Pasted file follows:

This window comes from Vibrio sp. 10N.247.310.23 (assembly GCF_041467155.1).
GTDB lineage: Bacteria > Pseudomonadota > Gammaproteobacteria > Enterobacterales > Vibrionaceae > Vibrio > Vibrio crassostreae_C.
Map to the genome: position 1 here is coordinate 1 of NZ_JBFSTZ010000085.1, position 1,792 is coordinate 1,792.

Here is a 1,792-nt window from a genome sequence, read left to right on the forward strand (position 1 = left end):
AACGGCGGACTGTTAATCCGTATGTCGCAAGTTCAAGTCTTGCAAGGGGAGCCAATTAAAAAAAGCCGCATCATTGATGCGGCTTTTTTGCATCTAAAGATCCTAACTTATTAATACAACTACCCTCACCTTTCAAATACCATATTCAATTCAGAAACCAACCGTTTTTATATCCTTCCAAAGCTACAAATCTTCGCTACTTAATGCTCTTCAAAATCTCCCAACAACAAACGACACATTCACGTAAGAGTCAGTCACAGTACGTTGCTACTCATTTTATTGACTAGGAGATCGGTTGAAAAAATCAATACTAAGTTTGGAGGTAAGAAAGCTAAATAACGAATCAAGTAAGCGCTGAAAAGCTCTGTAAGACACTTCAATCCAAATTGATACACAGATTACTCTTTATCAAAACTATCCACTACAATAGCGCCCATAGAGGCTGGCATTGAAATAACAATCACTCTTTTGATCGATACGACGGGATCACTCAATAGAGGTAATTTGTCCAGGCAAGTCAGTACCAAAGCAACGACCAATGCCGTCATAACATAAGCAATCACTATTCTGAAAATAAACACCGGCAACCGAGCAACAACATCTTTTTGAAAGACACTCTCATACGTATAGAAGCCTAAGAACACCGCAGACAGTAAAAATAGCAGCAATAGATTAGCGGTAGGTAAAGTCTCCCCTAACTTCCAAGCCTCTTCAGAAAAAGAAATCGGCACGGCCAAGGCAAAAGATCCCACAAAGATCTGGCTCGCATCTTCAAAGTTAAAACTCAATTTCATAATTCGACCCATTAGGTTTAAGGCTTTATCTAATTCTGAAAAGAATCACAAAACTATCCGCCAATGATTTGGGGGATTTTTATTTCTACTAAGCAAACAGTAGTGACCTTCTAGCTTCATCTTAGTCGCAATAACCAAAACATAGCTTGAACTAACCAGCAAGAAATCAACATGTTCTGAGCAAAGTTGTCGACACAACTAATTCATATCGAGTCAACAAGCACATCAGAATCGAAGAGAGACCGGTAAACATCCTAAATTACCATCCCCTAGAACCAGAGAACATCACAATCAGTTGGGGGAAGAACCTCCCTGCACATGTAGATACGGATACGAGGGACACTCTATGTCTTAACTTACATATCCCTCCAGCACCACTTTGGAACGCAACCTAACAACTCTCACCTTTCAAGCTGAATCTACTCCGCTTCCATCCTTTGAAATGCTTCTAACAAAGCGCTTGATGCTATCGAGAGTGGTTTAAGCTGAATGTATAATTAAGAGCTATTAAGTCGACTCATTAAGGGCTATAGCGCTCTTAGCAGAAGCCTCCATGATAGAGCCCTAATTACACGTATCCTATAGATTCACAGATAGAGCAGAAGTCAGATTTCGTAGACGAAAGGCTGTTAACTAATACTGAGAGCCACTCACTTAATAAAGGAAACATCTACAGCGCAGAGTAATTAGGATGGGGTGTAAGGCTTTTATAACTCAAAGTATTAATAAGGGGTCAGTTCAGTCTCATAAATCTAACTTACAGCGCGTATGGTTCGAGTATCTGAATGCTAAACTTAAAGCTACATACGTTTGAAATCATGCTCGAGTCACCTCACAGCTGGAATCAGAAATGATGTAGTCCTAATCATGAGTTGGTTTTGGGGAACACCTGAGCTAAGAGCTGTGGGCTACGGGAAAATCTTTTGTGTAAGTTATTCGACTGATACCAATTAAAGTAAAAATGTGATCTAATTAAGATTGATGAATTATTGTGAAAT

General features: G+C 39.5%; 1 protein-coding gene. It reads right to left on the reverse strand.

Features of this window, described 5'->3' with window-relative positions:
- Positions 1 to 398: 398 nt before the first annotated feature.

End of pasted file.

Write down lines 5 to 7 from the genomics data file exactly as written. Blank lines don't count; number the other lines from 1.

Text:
AACGGCGGACTGTTAATCCGTATGTCGCAAGTTCAAGTCTTGCAAGGGGAGCCAATTAAAAAAAGCCGCATCATTGATGCGGCTTTTTTGCATCTAAAGATCCTAACTTATTAATACAACTACCCTCACCTTTCAAATACCATATTCAATTCAGAAACCAACCGTTTTTATATCCTTCCAAAGCTACAAATCTTCGCTACTTAATGCTCTTCAAAATCTCCCAACAACAAACGACACATTCACGTAAGAGTCAGTCACAGTACGTTGCTACTCATTTTATTGACTAGGAGATCGGTTGAAAAAATCAATACTAAGTTTGGAGGTAAGAAAGCTAAATAACGAATCAAGTAAGCGCTGAAAAGCTCTGTAAGACACTTCAATCCAAATTGATACACAGATTACTCTTTATCAAAACTATCCACTACAATAGCGCCCATAGAGGCTGGCATTGAAATAACAATCACTCTTTTGATCGATACGACGGGATCACTCAATAGAGGTAATTTGTCCAGGCAAGTCAGTACCAAAGCAACGACCAATGCCGTCATAACATAAGCAATCACTATTCTGAAAATAAACACCGGCAACCGAGCAACAACATCTTTTTGAAAGACACTCTCATACGTATAGAAGCCTAAGAACACCGCAGACAGTAAAAATAGCAGCAATAGATTAGCGGTAGGTAAAGTCTCCCCTAACTTCCAAGCCTCTTCAGAAAAAGAAATCGGCACGGCCAAGGCAAAAGATCCCACAAAGATCTGGCTCGCATCTTCAAAGTTAAAACTCAATTTCATAATTCGACCCATTAGGTTTAAGGCTTTATCTAATTCTGAAAAGAATCACAAAACTATCCGCCAATGATTTGGGGGATTTTTATTTCTACTAAGCAAACAGTAGTGACCTTCTAGCTTCATCTTAGTCGCAATAACCAAAACATAGCTTGAACTAACCAGCAAGAAATCAACATGTTCTGAGCAAAGTTGTCGACACAACTAATTCATATCGAGTCAACAAGCACATCAGAATCGAAGAGAGACCGGTAAACATCCTAAATTACCATCCCCTAGAACCAGAGAACATCACAATCAGTTGGGGGAAGAACCTCCCTGCACATGTAGATACGGATACGAGGGACACTCTATGTCTTAACTTACATATCCCTCCAGCACCACTTTGGAACGCAACCTAACAACTCTCACCTTTCAAGCTGAATCTACTCCGCTTCCATCCTTTGAAATGCTTCTAACAAAGCGCTTGATGCTATCGAGAGTGGTTTAAGCTGAATGTATAATTAAGAGCTATTAAGTCGACTCATTAAGGGCTATAGCGCTCTTAGCAGAAGCCTCCATGATAGAGCCCTAATTACACGTATCCTATAGATTCACAGATAGAGCAGAAGTCAGATTTCGTAGACGAAAGGCTGTTAACTAATACTGAGAGCCACTCACTTAATAAAGGAAACATCTACAGCGCAGAGTAATTAGGATGGGGTGTAAGGCTTTTATAACTCAAAGTATTAATAAGGGGTCAGTTCAGTCTCATAAATCTAACTTACAGCGCGTATGGTTCGAGTATCTGAATGCTAAACTTAAAGCTACATACGTTTGAAATCATGCTCGAGTCACCTCACAGCTGGAATCAGAAATGATGTAGTCCTAATCATGAGTTGGTTTTGGGGAACACCTGAGCTAAGAGCTGTGGGCTACGGGAAAATCTTTTGTGTAAGTTATTCGACTGATACCAATTAAAGTAAAAATGTGATCTAATTAAGATTGATGAATTATTGTGAAAT

General features: G+C 39.5%; 1 protein-coding gene. It reads right to left on the reverse strand.

Features of this window, described 5'->3' with window-relative positions: